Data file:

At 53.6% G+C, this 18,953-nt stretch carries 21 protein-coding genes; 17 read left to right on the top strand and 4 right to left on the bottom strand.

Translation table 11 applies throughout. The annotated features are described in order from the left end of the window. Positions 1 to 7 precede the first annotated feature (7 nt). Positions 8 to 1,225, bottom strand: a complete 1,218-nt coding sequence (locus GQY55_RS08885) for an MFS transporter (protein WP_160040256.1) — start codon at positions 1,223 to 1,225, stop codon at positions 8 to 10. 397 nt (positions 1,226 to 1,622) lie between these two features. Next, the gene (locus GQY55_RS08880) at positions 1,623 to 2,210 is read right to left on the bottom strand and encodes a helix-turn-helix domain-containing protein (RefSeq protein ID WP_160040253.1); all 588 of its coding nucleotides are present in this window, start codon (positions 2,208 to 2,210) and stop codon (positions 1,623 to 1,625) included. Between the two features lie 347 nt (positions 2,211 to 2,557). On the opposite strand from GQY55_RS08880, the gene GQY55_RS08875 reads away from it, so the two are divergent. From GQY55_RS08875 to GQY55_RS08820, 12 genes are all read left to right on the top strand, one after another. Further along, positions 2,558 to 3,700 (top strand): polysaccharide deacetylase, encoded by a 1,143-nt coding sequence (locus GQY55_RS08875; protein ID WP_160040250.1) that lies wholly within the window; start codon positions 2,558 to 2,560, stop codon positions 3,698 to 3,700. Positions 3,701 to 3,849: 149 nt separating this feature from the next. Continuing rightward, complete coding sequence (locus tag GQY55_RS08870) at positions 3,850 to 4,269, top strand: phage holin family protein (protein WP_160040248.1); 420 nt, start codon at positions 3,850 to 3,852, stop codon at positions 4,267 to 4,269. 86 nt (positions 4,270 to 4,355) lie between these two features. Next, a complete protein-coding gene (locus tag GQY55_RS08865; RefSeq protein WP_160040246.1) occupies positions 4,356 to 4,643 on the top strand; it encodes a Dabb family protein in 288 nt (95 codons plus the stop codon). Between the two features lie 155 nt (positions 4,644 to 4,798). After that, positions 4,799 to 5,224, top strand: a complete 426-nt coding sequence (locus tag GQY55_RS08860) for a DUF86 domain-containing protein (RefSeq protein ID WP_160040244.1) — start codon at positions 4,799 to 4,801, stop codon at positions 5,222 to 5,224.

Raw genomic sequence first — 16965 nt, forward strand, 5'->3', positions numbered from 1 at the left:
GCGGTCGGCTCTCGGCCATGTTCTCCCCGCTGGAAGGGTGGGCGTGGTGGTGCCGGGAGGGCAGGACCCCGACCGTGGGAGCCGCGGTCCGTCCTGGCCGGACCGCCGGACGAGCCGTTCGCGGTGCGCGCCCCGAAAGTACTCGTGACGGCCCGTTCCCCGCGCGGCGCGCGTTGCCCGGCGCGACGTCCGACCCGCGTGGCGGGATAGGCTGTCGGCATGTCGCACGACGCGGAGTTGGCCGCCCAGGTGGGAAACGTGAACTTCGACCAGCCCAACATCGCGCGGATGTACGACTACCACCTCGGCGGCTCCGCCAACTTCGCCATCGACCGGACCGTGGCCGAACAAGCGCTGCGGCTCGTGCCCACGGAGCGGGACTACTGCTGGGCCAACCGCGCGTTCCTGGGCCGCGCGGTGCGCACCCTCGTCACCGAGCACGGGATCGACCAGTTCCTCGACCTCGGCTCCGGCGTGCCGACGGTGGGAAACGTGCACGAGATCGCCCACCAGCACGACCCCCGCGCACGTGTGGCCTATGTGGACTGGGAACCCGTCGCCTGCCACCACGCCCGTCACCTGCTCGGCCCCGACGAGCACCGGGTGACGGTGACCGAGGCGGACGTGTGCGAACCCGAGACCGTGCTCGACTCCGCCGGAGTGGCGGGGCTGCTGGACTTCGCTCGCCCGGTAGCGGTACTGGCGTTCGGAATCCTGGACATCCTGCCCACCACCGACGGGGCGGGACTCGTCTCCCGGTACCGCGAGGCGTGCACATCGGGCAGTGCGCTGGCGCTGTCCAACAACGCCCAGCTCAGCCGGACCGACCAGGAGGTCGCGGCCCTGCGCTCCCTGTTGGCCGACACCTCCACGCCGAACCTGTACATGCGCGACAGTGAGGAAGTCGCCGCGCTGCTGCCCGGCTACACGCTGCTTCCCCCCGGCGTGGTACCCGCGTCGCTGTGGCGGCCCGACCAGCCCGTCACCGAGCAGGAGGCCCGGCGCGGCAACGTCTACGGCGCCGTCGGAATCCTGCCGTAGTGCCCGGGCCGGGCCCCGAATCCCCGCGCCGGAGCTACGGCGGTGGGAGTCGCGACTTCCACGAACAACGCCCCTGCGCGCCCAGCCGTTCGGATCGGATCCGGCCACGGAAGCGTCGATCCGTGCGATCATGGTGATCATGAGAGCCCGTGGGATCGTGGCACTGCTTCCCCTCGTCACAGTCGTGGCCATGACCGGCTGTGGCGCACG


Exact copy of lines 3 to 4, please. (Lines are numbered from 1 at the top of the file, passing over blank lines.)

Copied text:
Raw genomic sequence first — 16965 nt, forward strand, 5'->3', positions numbered from 1 at the left:
GCGGTCGGCTCTCGGCCATGTTCTCCCCGCTGGAAGGGTGGGCGTGGTGGTGCCGGGAGGGCAGGACCCCGACCGTGGGAGCCGCGGTCCGTCCTGGCCGGACCGCCGGACGAGCCGTTCGCGGTGCGCGCCCCGAAAGTACTCGTGACGGCCCGTTCCCCGCGCGGCGCGCGTTGCCCGGCGCGACGTCCGACCCGCGTGGCGGGATAGGCTGTCGGCATGTCGCACGACGCGGAGTTGGCCGCCCAGGTGGGAAACGTGAACTTCGACCAGCCCAACATCGCGCGGATGTACGACTACCACCTCGGCGGCTCCGCCAACTTCGCCATCGACCGGACCGTGGCCGAACAAGCGCTGCGGCTCGTGCCCACGGAGCGGGACTACTGCTGGGCCAACCGCGCGTTCCTGGGCCGCGCGGTGCGCACCCTCGTCACCGAGCACGGGATCGACCAGTTCCTCGACCTCGGCTCCGGCGTGCCGACGGTGGGAAACGTGCACGAGATCGCCCACCAGCACGACCCCCGCGCACGTGTGGCCTATGTGGACTGGGAACCCGTCGCCTGCCACCACGCCCGTCACCTGCTCGGCCCCGACGAGCACCGGGTGACGGTGACCGAGGCGGACGTGTGCGAACCCGAGACCGTGCTCGACTCCGCCGGAGTGGCGGGGCTGCTGGACTTCGCTCGCCCGGTAGCGGTACTGGCGTTCGGAATCCTGGACATCCTGCCCACCACCGACGGGGCGGGACTCGTCTCCCGGTACCGCGAGGCGTGCACATCGGGCAGTGCGCTGGCGCTGTCCAACAACGCCCAGCTCAGCCGGACCGACCAGGAGGTCGCGGCCCTGCGCTCCCTGTTGGCCGACACCTCCACGCCGAACCTGTACATGCGCGACAGTGAGGAAGTCGCCGCGCTGCTGCCCGGCTACACGCTGCTTCCCCCCGGCGTGGTACCCGCGTCGCTGTGGCGGCCCGACCAGCCCGTCACCGAGCAGGAGGCCCGGCGCGGCAACGTCTACGGCGCCGTCGGAATCCTGCCGTAGTGCCCGGGCCGGGCCCCGAATCCCCGCGCCGGAGCTACGGCGGTGGGAGTCGCGACTTCCACGAACAACGCCCCTGCGCGCCCAGCCGTTCGGATCGGATCCGGCCACGGAAGCGTCGATCCGTGCGATCATGGTGATCATGAGAGCCCGTGGGATCGTGGCACTGCTTCCCCTCGTCACAGTCGTGGCCATGACCGGCTGTGGCGCACG